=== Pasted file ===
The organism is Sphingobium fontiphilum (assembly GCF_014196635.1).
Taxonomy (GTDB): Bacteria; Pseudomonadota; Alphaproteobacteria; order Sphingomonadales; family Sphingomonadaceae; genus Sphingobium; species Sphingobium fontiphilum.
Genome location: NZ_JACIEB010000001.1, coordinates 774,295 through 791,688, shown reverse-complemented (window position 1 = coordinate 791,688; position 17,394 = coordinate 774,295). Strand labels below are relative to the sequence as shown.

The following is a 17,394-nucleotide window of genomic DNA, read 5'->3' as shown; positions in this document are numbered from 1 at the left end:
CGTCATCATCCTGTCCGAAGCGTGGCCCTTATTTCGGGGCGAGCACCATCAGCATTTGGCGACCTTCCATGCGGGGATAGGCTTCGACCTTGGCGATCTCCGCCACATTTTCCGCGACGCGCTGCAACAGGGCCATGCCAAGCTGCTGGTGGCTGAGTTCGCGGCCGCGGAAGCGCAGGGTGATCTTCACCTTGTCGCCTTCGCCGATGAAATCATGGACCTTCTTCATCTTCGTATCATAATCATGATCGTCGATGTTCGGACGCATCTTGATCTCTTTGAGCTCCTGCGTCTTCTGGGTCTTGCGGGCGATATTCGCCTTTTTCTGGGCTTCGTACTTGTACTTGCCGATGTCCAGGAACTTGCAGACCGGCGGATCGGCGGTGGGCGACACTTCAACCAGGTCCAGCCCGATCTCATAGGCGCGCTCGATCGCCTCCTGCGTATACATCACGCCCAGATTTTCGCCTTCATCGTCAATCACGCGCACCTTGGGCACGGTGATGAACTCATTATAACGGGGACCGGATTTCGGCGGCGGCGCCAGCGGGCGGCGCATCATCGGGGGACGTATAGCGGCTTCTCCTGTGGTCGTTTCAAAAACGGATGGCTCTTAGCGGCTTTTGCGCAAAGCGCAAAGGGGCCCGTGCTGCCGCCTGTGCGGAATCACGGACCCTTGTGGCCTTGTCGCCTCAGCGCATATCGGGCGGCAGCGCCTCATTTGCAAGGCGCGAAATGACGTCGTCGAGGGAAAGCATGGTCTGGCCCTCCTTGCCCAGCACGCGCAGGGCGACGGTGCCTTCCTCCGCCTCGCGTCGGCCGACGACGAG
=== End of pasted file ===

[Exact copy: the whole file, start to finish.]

The organism is Sphingobium fontiphilum (assembly GCF_014196635.1).
Taxonomy (GTDB): Bacteria; Pseudomonadota; Alphaproteobacteria; order Sphingomonadales; family Sphingomonadaceae; genus Sphingobium; species Sphingobium fontiphilum.
Genome location: NZ_JACIEB010000001.1, coordinates 774,295 through 791,688, shown reverse-complemented (window position 1 = coordinate 791,688; position 17,394 = coordinate 774,295). Strand labels below are relative to the sequence as shown.

The following is a 17,394-nucleotide window of genomic DNA, read 5'->3' as shown; positions in this document are numbered from 1 at the left end:
CGTCATCATCCTGTCCGAAGCGTGGCCCTTATTTCGGGGCGAGCACCATCAGCATTTGGCGACCTTCCATGCGGGGATAGGCTTCGACCTTGGCGATCTCCGCCACATTTTCCGCGACGCGCTGCAACAGGGCCATGCCAAGCTGCTGGTGGCTGAGTTCGCGGCCGCGGAAGCGCAGGGTGATCTTCACCTTGTCGCCTTCGCCGATGAAATCATGGACCTTCTTCATCTTCGTATCATAATCATGATCGTCGATGTTCGGACGCATCTTGATCTCTTTGAGCTCCTGCGTCTTCTGGGTCTTGCGGGCGATATTCGCCTTTTTCTGGGCTTCGTACTTGTACTTGCCGATGTCCAGGAACTTGCAGACCGGCGGATCGGCGGTGGGCGACACTTCAACCAGGTCCAGCCCGATCTCATAGGCGCGCTCGATCGCCTCCTGCGTATACATCACGCCCAGATTTTCGCCTTCATCGTCAATCACGCGCACCTTGGGCACGGTGATGAACTCATTATAACGGGGACCGGATTTCGGCGGCGGCGCCAGCGGGCGGCGCATCATCGGGGGACGTATAGCGGCTTCTCCTGTGGTCGTTTCAAAAACGGATGGCTCTTAGCGGCTTTTGCGCAAAGCGCAAAGGGGCCCGTGCTGCCGCCTGTGCGGAATCACGGACCCTTGTGGCCTTGTCGCCTCAGCGCATATCGGGCGGCAGCGCCTCATTTGCAAGGCGCGAAATGACGTCGTCGAGGGAAAGCATGGTCTGGCCCTCCTTGCCCAGCACGCGCAGGGCGACGGTGCCTTCCTCCGCCTCGCGTCGGCCGACGACGAG